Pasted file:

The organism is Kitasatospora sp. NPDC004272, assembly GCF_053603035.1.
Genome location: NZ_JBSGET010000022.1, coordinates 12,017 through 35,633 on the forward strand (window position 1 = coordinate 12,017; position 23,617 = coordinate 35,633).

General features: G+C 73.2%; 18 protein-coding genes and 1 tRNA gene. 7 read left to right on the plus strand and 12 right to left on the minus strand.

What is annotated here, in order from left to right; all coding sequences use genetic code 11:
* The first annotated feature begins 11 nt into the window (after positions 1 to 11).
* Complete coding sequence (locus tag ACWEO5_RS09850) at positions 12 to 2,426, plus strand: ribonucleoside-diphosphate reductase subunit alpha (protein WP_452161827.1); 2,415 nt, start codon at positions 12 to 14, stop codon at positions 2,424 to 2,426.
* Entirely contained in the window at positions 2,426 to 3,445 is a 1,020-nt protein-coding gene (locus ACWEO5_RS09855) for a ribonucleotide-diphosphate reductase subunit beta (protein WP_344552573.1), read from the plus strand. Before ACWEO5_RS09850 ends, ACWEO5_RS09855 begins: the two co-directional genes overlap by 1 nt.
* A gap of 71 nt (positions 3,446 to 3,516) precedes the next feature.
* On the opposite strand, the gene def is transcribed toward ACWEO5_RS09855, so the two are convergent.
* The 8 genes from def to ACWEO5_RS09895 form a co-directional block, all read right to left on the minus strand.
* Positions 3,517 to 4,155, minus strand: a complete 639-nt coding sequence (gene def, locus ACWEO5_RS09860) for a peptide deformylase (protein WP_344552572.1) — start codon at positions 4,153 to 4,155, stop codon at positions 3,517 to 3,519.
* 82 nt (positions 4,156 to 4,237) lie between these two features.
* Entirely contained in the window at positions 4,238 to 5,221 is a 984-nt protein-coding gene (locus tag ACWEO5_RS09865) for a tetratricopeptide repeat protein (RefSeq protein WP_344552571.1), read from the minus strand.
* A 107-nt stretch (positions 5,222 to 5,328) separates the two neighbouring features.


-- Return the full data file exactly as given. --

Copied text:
The organism is Kitasatospora sp. NPDC004272, assembly GCF_053603035.1.
Genome location: NZ_JBSGET010000022.1, coordinates 12,017 through 35,633 on the forward strand (window position 1 = coordinate 12,017; position 23,617 = coordinate 35,633).

General features: G+C 73.2%; 18 protein-coding genes and 1 tRNA gene. 7 read left to right on the plus strand and 12 right to left on the minus strand.

What is annotated here, in order from left to right; all coding sequences use genetic code 11:
* The first annotated feature begins 11 nt into the window (after positions 1 to 11).
* Complete coding sequence (locus tag ACWEO5_RS09850) at positions 12 to 2,426, plus strand: ribonucleoside-diphosphate reductase subunit alpha (protein WP_452161827.1); 2,415 nt, start codon at positions 12 to 14, stop codon at positions 2,424 to 2,426.
* Entirely contained in the window at positions 2,426 to 3,445 is a 1,020-nt protein-coding gene (locus ACWEO5_RS09855) for a ribonucleotide-diphosphate reductase subunit beta (protein WP_344552573.1), read from the plus strand. Before ACWEO5_RS09850 ends, ACWEO5_RS09855 begins: the two co-directional genes overlap by 1 nt.
* A gap of 71 nt (positions 3,446 to 3,516) precedes the next feature.
* On the opposite strand, the gene def is transcribed toward ACWEO5_RS09855, so the two are convergent.
* The 8 genes from def to ACWEO5_RS09895 form a co-directional block, all read right to left on the minus strand.
* Positions 3,517 to 4,155, minus strand: a complete 639-nt coding sequence (gene def, locus ACWEO5_RS09860) for a peptide deformylase (protein WP_344552572.1) — start codon at positions 4,153 to 4,155, stop codon at positions 3,517 to 3,519.
* 82 nt (positions 4,156 to 4,237) lie between these two features.
* Entirely contained in the window at positions 4,238 to 5,221 is a 984-nt protein-coding gene (locus tag ACWEO5_RS09865) for a tetratricopeptide repeat protein (RefSeq protein WP_344552571.1), read from the minus strand.
* A 107-nt stretch (positions 5,222 to 5,328) separates the two neighbouring features.